But after September 11, we have all been forced to consider another scenario. What if Saddam provides some of his anthrax, or his VX, or a nuclear device to a terrorist group like al Qaeda? Saddam could help a terrorist inflict a horrific attack on the United States or its allies, while hoping to shroud his role in the secrecy of cutouts and middlemen. How in the world do we deter that? To this day we don't know who provided the anthrax for the post-September 11 attacks. We may never know for sure.

What we do know is that Saddam is an ally to the world's terrorists and always has been. He has provided safe haven to the infamous Abu Nidal. Reliable reports from defectors and former U.N. weapons inspectors have confirmed the existence of a terrorist training camp in Iraq, complete with a Boeing 707 for practicing hijackings, and filled with non-Iraqi radical Muslims. We know, too, that Mohamed Atta, the ringleader of September11, went out of his way to meet with an Iraqi intelligence official a few months before he flew a plane into the World Trade Center. As Leon Fuerth understates, "There may well have been interaction between Mr. Hussein's intelligence apparatus and various terrorist networks, including that of Osama bin Laden."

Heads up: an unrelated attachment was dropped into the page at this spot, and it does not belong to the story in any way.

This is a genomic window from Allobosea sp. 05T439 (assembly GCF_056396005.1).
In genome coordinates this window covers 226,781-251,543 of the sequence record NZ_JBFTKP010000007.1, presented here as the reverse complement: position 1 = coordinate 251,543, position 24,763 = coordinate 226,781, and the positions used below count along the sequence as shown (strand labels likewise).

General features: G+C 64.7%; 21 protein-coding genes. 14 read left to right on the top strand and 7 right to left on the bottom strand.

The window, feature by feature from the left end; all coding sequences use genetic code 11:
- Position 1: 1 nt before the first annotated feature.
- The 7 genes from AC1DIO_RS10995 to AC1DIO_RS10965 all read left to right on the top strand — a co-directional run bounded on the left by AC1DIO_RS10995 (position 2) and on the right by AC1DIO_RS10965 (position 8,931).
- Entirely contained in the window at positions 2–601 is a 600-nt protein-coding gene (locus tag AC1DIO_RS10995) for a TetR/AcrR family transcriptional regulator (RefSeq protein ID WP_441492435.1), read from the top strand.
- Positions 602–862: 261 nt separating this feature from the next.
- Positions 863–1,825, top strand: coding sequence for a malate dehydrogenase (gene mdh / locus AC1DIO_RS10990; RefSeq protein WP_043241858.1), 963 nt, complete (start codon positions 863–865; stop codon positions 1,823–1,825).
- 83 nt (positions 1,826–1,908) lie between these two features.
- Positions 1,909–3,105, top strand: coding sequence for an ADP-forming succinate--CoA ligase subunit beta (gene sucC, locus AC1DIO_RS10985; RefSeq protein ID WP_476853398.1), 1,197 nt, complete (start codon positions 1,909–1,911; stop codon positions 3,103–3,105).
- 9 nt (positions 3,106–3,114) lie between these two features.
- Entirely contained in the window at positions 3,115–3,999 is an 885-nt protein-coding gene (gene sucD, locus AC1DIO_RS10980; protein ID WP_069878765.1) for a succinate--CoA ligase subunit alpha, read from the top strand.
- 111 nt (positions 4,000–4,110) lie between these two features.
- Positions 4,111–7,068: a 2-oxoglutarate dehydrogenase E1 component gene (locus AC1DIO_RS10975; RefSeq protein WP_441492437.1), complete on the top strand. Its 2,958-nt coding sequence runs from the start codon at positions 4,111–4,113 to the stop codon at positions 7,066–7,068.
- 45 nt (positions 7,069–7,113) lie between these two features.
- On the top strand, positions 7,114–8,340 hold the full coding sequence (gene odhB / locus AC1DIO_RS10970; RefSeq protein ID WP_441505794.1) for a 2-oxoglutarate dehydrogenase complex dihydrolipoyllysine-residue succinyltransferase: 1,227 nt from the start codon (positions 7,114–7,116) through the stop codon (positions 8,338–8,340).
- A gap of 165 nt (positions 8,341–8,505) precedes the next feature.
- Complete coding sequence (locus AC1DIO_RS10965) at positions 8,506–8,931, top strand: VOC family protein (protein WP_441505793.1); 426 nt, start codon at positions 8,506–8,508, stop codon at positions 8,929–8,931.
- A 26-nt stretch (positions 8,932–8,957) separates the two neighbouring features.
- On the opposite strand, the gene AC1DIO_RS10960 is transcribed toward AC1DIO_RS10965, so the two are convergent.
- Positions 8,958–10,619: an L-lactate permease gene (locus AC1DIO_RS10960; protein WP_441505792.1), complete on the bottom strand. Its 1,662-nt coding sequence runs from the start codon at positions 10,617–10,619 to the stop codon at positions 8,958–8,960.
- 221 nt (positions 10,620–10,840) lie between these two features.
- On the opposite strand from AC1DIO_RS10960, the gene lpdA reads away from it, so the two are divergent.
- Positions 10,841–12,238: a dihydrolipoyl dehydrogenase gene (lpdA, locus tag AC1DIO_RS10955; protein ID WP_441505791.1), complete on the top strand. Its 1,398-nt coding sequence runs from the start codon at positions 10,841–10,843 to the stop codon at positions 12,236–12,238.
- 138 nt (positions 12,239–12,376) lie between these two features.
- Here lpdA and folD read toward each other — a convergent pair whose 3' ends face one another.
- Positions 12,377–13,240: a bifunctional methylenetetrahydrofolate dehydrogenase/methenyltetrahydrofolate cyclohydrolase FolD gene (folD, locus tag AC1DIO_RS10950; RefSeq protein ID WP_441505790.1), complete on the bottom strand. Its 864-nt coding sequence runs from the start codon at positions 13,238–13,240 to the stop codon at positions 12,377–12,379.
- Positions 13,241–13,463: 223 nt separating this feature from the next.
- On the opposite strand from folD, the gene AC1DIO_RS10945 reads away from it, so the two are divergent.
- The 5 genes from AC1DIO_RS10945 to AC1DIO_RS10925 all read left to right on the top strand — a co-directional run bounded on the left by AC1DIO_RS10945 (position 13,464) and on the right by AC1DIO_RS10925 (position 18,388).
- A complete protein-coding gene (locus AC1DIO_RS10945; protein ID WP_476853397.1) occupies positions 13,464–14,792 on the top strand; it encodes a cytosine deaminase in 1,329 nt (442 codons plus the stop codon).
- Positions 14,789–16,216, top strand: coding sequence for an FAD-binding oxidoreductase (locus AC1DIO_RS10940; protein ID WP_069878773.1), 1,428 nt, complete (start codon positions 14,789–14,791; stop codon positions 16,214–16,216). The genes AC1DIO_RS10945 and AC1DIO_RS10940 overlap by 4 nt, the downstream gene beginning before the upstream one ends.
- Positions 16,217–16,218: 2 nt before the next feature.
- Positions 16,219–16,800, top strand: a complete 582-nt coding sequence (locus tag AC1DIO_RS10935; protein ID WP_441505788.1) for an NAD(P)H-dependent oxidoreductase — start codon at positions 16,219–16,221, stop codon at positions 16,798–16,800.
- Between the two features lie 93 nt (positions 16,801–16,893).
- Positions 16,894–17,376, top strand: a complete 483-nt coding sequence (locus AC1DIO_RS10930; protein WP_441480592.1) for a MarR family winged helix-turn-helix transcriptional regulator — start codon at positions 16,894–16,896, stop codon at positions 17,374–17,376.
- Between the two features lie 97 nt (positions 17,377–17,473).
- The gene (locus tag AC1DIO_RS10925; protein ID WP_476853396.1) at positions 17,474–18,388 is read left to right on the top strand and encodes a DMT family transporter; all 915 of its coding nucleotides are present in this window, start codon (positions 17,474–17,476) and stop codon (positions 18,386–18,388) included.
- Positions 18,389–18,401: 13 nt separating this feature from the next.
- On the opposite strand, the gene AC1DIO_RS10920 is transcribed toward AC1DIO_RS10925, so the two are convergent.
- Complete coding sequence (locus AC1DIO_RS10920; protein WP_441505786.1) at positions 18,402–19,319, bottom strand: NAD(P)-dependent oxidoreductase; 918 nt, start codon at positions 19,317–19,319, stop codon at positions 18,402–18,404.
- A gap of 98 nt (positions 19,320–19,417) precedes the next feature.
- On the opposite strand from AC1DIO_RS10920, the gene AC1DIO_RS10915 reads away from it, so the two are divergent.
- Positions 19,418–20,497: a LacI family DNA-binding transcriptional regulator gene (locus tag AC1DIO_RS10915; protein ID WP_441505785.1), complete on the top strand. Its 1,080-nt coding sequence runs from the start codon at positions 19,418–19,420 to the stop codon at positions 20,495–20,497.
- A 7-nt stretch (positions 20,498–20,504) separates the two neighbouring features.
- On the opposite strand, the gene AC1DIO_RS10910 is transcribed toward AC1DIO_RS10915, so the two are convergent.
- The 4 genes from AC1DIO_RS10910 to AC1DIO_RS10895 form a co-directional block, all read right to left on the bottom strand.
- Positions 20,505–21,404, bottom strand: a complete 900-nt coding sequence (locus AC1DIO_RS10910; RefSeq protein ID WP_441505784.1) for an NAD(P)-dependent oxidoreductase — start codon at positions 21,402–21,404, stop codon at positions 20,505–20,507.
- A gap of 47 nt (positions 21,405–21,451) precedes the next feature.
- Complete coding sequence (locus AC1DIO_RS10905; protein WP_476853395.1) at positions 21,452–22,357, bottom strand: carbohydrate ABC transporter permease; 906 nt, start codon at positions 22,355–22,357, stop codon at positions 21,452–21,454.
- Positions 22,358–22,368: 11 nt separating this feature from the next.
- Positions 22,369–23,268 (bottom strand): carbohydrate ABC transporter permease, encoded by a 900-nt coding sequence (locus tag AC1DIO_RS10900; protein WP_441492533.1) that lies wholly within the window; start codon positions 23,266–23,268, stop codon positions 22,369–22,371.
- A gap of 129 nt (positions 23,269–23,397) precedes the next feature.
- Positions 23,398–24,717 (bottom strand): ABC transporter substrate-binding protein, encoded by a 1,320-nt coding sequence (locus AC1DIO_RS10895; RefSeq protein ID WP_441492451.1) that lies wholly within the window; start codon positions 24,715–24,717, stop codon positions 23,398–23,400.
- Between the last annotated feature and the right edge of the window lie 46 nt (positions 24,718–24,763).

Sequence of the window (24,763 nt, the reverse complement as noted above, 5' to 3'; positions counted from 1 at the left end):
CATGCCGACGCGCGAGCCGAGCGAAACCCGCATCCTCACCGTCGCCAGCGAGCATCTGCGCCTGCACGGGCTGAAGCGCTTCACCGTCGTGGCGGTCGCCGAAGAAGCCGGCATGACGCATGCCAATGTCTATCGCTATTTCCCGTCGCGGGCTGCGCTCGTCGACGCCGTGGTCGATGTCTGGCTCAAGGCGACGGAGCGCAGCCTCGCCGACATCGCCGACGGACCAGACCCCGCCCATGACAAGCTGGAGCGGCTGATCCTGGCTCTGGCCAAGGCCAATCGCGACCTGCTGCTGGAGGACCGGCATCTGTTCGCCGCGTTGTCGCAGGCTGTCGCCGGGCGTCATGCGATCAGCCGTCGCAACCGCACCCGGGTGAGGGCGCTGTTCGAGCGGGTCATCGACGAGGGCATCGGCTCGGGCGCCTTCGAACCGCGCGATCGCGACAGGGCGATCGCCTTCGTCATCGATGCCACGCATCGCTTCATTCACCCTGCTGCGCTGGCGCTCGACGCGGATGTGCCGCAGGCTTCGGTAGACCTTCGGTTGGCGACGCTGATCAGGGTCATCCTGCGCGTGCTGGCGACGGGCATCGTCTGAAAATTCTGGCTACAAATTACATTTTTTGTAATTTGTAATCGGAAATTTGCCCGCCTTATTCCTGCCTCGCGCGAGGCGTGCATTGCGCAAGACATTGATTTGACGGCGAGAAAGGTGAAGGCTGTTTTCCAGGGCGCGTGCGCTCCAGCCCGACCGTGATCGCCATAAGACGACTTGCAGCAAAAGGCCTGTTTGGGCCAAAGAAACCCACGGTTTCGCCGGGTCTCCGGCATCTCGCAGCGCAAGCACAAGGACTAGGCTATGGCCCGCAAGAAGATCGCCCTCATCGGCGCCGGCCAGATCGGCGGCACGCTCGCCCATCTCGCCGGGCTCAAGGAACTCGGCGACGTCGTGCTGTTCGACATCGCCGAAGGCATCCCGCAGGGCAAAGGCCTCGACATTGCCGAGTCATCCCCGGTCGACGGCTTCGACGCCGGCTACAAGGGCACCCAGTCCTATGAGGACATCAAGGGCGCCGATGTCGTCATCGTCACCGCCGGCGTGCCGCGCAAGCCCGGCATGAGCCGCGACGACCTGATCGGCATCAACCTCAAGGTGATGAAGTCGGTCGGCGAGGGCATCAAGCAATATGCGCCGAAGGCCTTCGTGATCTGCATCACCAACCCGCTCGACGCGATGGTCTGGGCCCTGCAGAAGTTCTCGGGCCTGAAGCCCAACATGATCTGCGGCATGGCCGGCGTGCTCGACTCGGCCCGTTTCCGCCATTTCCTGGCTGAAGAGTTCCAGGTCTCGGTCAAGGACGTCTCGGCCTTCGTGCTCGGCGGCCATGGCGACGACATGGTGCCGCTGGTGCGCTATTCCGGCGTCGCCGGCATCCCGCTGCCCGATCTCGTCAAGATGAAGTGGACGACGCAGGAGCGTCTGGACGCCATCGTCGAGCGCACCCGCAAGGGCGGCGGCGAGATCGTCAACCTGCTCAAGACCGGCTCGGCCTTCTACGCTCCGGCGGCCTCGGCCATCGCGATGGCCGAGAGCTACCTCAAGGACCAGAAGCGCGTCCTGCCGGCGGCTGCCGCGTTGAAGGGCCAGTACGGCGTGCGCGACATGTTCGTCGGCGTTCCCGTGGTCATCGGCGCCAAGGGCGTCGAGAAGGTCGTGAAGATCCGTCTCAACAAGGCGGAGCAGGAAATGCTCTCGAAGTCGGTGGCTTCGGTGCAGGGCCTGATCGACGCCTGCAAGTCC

SO THERE IS no debate about the facts. No one doubts the nature of the threat Saddam poses. Most even agree that, as former national security adviser Samuel R. Berger says, "the goal . . . should be getting rid of Saddam Hussein." Leon Fuerth recently wrote that Saddam "and his government must be ripped out of Iraq if we are ever to be secure and if the sufferings of the Iraqi people are ever to abate."

Tough talk from a Clintonista. But when it comes to actually doing something about Saddam, suddenly it's a different story. Fuerth, Berger, Madeleine Albright, and Tom Daschle and a host of other Democrats (with the increasingly notable and honorable exception of Joseph Lieberman) insist over and over again that no matter how much of a threat Saddam may pose, no matter how necessary it may be to "rip" him out of Iraq--nevertheless we should not do it.

Here is Daschle, in late December: "A strike against Iraq would be a mistake. It would complicate Middle Eastern diplomacy. . . . I think we have to keep the pressure on Iraq in a collective way, with our Arab allies. Unilateralism is a very dangerous concept. I don't think we should ever act unilaterally." What's more, the Iraq doves claim, removing Saddam would be a diversion from the war against al Qaeda, and the cure would be worse than the disease.